In the meantime, querying the extent to which multimillionaires avail of their own brand of benefits, questioning their contributions to society during a time when we are repeatedly told ‘there’s just no money left’, asking why this government has not stepped up to close these loopholes with the same remarkable alacrity as they show when it comes to welfare benefits? Well, that seems quite a sensible thing to do under the circumstances.

Satire dead, eaten by Mr Cameron

March 4, 2011 2 comments

After nine months in power, Mr Cameron was asked today what he felt has been his greatest achievement to date.

“That’s a hard question – I think we have worked solidly and consistently in so many areas. But I think our most significant achievement has been to really end satire in this country. We’ve created an environment where no one knows just how far we might go with our wonderful, sweeping reforms that we have no choice about anyway. This ensures that so-called ‘comedians’, who work only to undermine the comforting certainties of ordinary people, have stopped making jokes about us.

How did we achieve this? Well, through hard work and through listening to the people. In fact, mainly through listening to the satirists and then implementing policies based on a literal interpretation of their purported jokes. It’s been working very well so far.”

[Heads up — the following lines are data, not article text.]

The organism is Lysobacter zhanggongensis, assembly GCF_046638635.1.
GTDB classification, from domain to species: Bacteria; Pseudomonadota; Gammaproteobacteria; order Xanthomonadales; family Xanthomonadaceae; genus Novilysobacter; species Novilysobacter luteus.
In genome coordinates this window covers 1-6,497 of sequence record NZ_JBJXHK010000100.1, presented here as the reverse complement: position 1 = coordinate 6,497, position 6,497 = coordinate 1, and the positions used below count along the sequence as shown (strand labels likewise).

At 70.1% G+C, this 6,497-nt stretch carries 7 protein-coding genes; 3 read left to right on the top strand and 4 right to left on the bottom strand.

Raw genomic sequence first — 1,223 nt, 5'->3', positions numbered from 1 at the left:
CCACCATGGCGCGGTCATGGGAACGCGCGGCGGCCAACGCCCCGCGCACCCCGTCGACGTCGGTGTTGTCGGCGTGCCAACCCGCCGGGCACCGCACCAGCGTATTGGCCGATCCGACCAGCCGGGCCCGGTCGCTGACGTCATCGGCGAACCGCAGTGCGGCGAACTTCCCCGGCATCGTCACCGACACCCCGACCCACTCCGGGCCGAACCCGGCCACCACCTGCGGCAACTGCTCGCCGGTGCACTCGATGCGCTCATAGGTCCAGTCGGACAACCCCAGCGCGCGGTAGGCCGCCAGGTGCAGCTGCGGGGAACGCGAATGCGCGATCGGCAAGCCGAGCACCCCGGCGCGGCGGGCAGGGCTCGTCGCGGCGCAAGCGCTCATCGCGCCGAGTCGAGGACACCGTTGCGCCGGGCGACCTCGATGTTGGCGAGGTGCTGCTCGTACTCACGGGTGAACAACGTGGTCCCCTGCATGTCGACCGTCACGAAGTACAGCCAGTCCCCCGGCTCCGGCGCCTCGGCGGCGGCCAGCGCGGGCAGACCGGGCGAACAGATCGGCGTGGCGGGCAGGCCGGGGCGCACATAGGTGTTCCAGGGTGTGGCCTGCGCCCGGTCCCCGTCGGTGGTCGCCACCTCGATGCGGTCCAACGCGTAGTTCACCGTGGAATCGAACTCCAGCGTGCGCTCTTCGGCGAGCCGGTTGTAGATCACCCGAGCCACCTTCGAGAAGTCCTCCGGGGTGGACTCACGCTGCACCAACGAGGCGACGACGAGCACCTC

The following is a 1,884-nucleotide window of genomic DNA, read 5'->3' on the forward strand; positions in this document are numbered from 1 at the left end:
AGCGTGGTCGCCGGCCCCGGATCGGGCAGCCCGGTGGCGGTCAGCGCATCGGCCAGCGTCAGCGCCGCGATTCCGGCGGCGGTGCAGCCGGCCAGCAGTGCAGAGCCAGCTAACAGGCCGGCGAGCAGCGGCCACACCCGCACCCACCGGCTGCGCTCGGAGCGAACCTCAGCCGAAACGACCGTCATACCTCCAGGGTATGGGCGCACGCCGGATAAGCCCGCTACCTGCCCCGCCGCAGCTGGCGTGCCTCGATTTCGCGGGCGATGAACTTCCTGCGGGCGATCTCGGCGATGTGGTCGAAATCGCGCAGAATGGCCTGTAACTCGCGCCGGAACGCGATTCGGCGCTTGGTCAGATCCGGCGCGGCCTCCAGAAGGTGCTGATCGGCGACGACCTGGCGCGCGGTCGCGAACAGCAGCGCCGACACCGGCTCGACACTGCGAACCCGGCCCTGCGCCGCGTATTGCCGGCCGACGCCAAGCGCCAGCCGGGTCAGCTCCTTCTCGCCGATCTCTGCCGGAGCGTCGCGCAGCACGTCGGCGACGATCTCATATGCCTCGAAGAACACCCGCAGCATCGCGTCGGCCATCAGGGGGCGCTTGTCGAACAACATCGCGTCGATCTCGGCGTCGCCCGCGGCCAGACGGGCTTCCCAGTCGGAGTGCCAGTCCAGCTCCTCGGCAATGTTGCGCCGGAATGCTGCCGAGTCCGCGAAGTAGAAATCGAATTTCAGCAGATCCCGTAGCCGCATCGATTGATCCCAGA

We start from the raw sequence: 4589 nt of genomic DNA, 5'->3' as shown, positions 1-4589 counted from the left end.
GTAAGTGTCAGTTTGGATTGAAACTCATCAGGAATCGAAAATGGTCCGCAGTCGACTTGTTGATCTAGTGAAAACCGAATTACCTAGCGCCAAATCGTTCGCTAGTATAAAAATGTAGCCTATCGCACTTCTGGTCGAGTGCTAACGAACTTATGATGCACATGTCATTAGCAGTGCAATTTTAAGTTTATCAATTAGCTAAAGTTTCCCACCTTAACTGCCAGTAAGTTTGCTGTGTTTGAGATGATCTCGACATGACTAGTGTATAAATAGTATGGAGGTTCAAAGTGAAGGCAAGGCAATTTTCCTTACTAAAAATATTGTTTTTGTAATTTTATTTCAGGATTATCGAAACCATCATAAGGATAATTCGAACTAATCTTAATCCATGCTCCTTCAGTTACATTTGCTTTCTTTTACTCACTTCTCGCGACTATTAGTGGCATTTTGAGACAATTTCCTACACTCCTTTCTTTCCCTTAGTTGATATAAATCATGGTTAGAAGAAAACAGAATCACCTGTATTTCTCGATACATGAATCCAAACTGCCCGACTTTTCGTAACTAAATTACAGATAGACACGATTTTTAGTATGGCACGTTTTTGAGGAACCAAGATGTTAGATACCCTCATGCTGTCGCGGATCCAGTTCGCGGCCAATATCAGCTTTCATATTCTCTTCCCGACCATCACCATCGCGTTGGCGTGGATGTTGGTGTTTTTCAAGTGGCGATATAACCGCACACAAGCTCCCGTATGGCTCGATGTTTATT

A small handful of renegade satirists have continued to say unkind things about the government under the guise of humour, but with Mr Cameron’s admission that his policies are based largely on the material they provide, a fearful country is turning fast against them.

The media has implemented emergency measures banning the publication of satire or political comedy in any form, pending further investigation of its disastrous consequences.

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Mervyn King revealed as sleeper agent for the far left

March 3, 2011 1 comment


It emerged this week that Mervyn King, Governor of the Bank of England, has been a sleeper agent for the far left throughout his long career in British economics.

His secret identity was revealed when he exploded with Trotskyite venom on Wednesday, blaming bankers for the collapse of the banking systems and subsequent recession. His comments have shocked Whitehall, who only last month issued a fiat to the effect that bankers were now absolved of any blame for any recent financial problems, that the people of UK would never mention it again, that it was time for bankers’ bonuses to grow to gargantuan proportions once more, and that the recession was all Labour’s fault anyway.

Not content with blaming the bankers for the collapse of the economy, Mr King went on to suggest that ‘ordinary people’ were now ‘bearing the brunt of the cuts’ – completely undermining the Tories’ consistent rhetoric on this subject, which has made it clear that the scroungers who bear the brunt of the cuts are completely different to ‘ordinary people’. He further suggested that such ‘ordinary people’ should be ‘angry’ about this.

This extraordinary outbreak, compared on the internet to the insane rantings of Gadaffi and Charlie Sheen, led swiftly to a single conclusion amongst reasonable analysts. Mervyn King is in fact a crazed Trotskyite. He has operated as a sleeper agent for the far left during rise through the Bank of England, and has only now openly revealed his secret plan to bring down capitalism.